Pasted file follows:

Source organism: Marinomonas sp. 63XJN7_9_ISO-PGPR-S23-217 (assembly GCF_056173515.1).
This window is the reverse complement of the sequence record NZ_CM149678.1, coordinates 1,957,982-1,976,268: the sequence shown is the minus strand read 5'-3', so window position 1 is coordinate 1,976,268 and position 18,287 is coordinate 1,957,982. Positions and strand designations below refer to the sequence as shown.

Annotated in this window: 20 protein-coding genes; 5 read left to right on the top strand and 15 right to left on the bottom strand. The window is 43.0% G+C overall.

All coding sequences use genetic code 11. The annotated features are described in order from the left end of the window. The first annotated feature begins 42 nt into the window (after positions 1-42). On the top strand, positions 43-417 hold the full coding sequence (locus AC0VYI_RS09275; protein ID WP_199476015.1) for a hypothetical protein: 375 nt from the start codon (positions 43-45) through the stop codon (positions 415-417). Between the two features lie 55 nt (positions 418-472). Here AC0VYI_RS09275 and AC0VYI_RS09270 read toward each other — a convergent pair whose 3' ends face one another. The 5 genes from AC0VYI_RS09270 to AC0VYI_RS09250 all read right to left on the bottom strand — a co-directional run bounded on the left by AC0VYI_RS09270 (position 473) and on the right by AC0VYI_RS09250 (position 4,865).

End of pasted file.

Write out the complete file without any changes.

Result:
Source organism: Marinomonas sp. 63XJN7_9_ISO-PGPR-S23-217 (assembly GCF_056173515.1).
This window is the reverse complement of the sequence record NZ_CM149678.1, coordinates 1,957,982-1,976,268: the sequence shown is the minus strand read 5'-3', so window position 1 is coordinate 1,976,268 and position 18,287 is coordinate 1,957,982. Positions and strand designations below refer to the sequence as shown.

Annotated in this window: 20 protein-coding genes; 5 read left to right on the top strand and 15 right to left on the bottom strand. The window is 43.0% G+C overall.

All coding sequences use genetic code 11. The annotated features are described in order from the left end of the window. The first annotated feature begins 42 nt into the window (after positions 1-42). On the top strand, positions 43-417 hold the full coding sequence (locus AC0VYI_RS09275; protein ID WP_199476015.1) for a hypothetical protein: 375 nt from the start codon (positions 43-45) through the stop codon (positions 415-417). Between the two features lie 55 nt (positions 418-472). Here AC0VYI_RS09275 and AC0VYI_RS09270 read toward each other — a convergent pair whose 3' ends face one another. The 5 genes from AC0VYI_RS09270 to AC0VYI_RS09250 all read right to left on the bottom strand — a co-directional run bounded on the left by AC0VYI_RS09270 (position 473) and on the right by AC0VYI_RS09250 (position 4,865).